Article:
Substantively, the complaint makes only generalized and vague allegations against the defendants. For example, in Count IV, "Direct Cause of Action for Damages Sustained as a Result of Failure of Polybutylene Plumbing Systems," the plaintiff asserts that the defendant companies "committed consumer fraud, advertising fraud, and violations of numerous state and federal consumer protection statutes in the course of manufacturing, promotion, marketing and sale of the Polybutylene plumbing systems." (Complaint P 67d). However, the plaintiff does not state the specific bases for these general assertions of fraud. Nor does the plaintiff identify the particular statutes violated. Further illustrative of the complaint's ambiguity, Count V, the RICO count, does not describe with specificity the factual bases to support the elements for a RICO fraud claim. Rather, after a series of general and conclusory statements regarding the defendants' activities, the plaintiff refers the defendants and this court to the RICO statute itself for a description of the allegedly violative activity, stating:
75. Plaintiffs and the class were directly injured in their business and property by defendants' participation in this pattern of unlawful activity, as more fully described in 18 U.S.C. §§ 1961(1), (5).
(Complaint P 75) (emphasis added). The plaintiff concludes on this basis that the defendants are liable, "in an amount not presently ascertainable." (Complaint P 76). Additionally, in Count V, the complaint implicates a non-party, the Plumbing Claims Group, in the allegedly unlawful acts of the defendants, while acknowledging that "the PCG is a separate entity, distinct from all defendants, which could exist separately from the pattern of unlawful activity alleged herein." (Complaint P 71).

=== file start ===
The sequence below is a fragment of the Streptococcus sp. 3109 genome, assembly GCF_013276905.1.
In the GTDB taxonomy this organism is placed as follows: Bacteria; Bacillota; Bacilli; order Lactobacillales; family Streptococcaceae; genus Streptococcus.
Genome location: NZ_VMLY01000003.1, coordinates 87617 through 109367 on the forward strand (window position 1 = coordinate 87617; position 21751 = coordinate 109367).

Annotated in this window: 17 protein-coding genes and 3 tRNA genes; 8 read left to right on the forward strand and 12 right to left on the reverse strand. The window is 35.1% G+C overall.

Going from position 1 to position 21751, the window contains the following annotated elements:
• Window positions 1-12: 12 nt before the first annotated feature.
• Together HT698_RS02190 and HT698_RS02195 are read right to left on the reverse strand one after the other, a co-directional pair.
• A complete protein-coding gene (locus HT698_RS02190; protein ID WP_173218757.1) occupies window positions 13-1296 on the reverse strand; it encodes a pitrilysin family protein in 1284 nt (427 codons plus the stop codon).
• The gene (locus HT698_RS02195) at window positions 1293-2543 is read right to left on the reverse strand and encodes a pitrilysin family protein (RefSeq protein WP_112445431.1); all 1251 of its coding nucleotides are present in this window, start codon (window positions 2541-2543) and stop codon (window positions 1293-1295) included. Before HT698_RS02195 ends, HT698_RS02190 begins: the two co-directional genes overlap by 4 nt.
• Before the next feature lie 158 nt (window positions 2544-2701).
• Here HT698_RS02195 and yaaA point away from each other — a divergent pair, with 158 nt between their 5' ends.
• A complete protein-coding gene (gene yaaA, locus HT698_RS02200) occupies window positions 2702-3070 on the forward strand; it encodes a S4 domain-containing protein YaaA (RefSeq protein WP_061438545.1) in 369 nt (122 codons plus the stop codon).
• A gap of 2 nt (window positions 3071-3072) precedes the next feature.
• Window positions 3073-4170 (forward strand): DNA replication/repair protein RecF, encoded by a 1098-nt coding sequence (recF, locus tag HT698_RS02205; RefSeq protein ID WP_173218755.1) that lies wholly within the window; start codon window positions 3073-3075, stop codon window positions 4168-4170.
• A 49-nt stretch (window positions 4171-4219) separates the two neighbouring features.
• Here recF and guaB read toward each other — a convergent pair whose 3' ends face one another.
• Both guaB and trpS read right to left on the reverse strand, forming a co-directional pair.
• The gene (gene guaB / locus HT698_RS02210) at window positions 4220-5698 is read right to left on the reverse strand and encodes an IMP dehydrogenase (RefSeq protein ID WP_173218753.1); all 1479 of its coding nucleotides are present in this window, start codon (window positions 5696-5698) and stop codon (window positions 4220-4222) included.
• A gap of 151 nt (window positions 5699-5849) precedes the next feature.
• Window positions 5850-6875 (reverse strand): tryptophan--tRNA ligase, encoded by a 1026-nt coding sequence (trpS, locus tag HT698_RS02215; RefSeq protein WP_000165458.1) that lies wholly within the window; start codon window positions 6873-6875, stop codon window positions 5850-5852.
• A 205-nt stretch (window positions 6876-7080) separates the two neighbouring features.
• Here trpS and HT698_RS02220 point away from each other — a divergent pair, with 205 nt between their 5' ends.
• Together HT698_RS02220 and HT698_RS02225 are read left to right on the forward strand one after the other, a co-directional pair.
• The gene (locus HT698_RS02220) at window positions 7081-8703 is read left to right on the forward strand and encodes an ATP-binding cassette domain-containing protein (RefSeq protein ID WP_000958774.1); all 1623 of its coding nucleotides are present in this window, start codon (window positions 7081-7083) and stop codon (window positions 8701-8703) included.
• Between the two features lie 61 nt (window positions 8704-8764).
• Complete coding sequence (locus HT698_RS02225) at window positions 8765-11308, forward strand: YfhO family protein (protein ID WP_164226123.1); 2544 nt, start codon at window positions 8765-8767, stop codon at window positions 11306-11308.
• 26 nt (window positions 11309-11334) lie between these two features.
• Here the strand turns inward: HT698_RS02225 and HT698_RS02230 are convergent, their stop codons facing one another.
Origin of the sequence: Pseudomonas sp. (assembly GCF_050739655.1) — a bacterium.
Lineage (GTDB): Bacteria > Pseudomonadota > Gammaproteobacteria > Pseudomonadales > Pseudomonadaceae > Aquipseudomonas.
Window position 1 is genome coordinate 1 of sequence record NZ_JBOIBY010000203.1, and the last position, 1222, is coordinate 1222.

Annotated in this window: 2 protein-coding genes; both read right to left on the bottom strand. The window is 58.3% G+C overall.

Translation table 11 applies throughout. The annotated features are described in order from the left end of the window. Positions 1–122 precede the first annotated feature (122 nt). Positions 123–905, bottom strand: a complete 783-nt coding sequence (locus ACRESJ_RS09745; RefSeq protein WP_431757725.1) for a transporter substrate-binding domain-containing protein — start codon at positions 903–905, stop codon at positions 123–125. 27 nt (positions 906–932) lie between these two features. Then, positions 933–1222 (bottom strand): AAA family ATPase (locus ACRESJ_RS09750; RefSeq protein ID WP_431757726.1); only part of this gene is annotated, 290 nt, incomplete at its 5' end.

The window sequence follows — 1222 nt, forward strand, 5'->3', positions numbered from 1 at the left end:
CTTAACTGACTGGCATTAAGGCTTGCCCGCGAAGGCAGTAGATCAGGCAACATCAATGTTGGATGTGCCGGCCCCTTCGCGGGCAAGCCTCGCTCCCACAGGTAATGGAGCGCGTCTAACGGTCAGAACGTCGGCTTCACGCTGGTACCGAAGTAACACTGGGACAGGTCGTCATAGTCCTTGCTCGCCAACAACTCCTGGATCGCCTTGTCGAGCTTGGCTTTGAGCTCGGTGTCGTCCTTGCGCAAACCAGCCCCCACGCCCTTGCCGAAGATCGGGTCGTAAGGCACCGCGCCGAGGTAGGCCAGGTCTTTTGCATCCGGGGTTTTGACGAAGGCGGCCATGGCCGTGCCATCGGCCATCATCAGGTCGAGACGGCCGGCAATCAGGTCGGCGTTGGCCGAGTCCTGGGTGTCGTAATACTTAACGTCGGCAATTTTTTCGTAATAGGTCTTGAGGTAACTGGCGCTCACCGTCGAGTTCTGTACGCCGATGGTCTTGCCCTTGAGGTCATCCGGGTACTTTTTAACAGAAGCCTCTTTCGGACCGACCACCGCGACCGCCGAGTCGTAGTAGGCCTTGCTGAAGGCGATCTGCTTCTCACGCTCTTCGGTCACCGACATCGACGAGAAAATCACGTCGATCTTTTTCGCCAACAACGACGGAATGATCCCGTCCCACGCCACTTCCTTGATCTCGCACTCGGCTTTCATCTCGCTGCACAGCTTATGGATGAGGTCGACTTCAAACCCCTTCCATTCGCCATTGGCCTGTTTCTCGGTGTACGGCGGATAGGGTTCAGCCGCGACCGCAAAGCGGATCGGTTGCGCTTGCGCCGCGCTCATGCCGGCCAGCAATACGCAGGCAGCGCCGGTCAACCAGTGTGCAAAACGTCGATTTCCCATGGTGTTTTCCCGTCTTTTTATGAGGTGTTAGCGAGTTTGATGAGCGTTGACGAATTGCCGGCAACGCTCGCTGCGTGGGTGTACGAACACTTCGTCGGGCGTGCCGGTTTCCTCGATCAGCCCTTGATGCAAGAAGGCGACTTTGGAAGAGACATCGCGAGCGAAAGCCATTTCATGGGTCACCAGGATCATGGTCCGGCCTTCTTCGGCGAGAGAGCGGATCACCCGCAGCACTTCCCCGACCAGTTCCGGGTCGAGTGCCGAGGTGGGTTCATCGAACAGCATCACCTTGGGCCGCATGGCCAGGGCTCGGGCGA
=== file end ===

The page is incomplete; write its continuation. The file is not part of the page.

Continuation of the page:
On February 22, 1996, following a status and case management conference during which the parties both recognized the certain complexity of the case, this court exercised its discretion under Rule 15B.6, General Rule for the District of New Jersey (hereinafter "Local Rule"), to order preparation of a RICO Case Statement. The plaintiff, without requesting permission from this court, filed its statement under seal. Subsequently, this court advised the plaintiff that a motion would be required to prohibit disclosure of the statement. The present motion followed.